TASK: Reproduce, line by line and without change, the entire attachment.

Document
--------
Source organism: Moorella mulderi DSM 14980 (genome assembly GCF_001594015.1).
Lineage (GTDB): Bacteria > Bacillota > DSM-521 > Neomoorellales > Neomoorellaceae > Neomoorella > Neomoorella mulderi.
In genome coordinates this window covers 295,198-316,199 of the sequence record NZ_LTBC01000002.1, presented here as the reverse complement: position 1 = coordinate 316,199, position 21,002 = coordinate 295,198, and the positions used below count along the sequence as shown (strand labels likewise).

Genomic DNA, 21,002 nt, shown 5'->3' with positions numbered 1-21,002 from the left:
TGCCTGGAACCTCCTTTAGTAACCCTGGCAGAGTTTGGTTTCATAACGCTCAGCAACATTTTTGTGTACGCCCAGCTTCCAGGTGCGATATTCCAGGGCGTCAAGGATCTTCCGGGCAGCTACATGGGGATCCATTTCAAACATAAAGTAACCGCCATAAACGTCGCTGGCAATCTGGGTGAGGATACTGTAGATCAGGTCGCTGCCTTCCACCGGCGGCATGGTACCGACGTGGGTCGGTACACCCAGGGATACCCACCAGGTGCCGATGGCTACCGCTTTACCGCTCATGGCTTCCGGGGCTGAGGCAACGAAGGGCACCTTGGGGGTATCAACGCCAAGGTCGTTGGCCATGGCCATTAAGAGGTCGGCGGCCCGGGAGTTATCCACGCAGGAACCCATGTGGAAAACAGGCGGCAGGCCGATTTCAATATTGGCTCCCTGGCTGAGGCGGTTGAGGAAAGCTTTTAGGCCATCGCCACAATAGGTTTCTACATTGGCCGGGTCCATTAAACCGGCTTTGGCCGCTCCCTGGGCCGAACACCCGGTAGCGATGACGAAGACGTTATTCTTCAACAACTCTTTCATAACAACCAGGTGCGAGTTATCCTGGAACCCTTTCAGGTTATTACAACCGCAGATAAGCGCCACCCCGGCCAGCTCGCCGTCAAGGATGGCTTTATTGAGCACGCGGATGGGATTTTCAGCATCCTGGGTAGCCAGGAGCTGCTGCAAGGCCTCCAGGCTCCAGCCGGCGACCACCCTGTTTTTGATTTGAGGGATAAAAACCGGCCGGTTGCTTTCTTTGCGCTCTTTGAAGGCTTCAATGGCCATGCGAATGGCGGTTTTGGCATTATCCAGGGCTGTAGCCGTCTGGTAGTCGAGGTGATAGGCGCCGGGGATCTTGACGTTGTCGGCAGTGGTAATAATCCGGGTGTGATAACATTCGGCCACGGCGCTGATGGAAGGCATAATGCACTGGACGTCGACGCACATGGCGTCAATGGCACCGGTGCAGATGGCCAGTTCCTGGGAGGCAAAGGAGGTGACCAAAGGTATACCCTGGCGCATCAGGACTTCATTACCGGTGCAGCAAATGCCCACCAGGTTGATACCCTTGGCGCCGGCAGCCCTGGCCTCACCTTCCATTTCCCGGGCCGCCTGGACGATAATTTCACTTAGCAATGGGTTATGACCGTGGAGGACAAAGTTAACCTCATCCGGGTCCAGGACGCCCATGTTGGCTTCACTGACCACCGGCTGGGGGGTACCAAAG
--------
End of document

Source organism: Moorella mulderi DSM 14980 (genome assembly GCF_001594015.1).
Lineage (GTDB): Bacteria > Bacillota > DSM-521 > Neomoorellales > Neomoorellaceae > Neomoorella > Neomoorella mulderi.
In genome coordinates this window covers 295,198-316,199 of the sequence record NZ_LTBC01000002.1, presented here as the reverse complement: position 1 = coordinate 316,199, position 21,002 = coordinate 295,198, and the positions used below count along the sequence as shown (strand labels likewise).

Genomic DNA, 21,002 nt, shown 5'->3' with positions numbered 1-21,002 from the left:
TGCCTGGAACCTCCTTTAGTAACCCTGGCAGAGTTTGGTTTCATAACGCTCAGCAACATTTTTGTGTACGCCCAGCTTCCAGGTGCGATATTCCAGGGCGTCAAGGATCTTCCGGGCAGCTACATGGGGATCCATTTCAAACATAAAGTAACCGCCATAAACGTCGCTGGCAATCTGGGTGAGGATACTGTAGATCAGGTCGCTGCCTTCCACCGGCGGCATGGTACCGACGTGGGTCGGTACACCCAGGGATACCCACCAGGTGCCGATGGCTACCGCTTTACCGCTCATGGCTTCCGGGGCTGAGGCAACGAAGGGCACCTTGGGGGTATCAACGCCAAGGTCGTTGGCCATGGCCATTAAGAGGTCGGCGGCCCGGGAGTTATCCACGCAGGAACCCATGTGGAAAACAGGCGGCAGGCCGATTTCAATATTGGCTCCCTGGCTGAGGCGGTTGAGGAAAGCTTTTAGGCCATCGCCACAATAGGTTTCTACATTGGCCGGGTCCATTAAACCGGCTTTGGCCGCTCCCTGGGCCGAACACCCGGTAGCGATGACGAAGACGTTATTCTTCAACAACTCTTTCATAACAACCAGGTGCGAGTTATCCTGGAACCCTTTCAGGTTATTACAACCGCAGATAAGCGCCACCCCGGCCAGCTCGCCGTCAAGGATGGCTTTATTGAGCACGCGGATGGGATTTTCAGCATCCTGGGTAGCCAGGAGCTGCTGCAAGGCCTCCAGGCTCCAGCCGGCGACCACCCTGTTTTTGATTTGAGGGATAAAAACCGGCCGGTTGCTTTCTTTGCGCTCTTTGAAGGCTTCAATGGCCATGCGAATGGCGGTTTTGGCATTATCCAGGGCTGTAGCCGTCTGGTAGTCGAGGTGATAGGCGCCGGGGATCTTGACGTTGTCGGCAGTGGTAATAATCCGGGTGTGATAACATTCGGCCACGGCGCTGATGGAAGGCATAATGCACTGGACGTCGACGCACATGGCGTCAATGGCACCGGTGCAGATGGCCAGTTCCTGGGAGGCAAAGGAGGTGACCAAAGGTATACCCTGGCGCATCAGGACTTCATTACCGGTGCAGCAAATGCCCACCAGGTTGATACCCTTGGCGCCGGCAGCCCTGGCCTCACCTTCCATTTCCCGGGCCGCCTGGACGATAATTTCACTTAGCAATGGGTTATGACCGTGGAGGACAAAGTTAACCTCATCCGGGTCCAGGACGCCCATGTTGGCTTCACTGACCACCGGCTGGGGGGTACCAAAG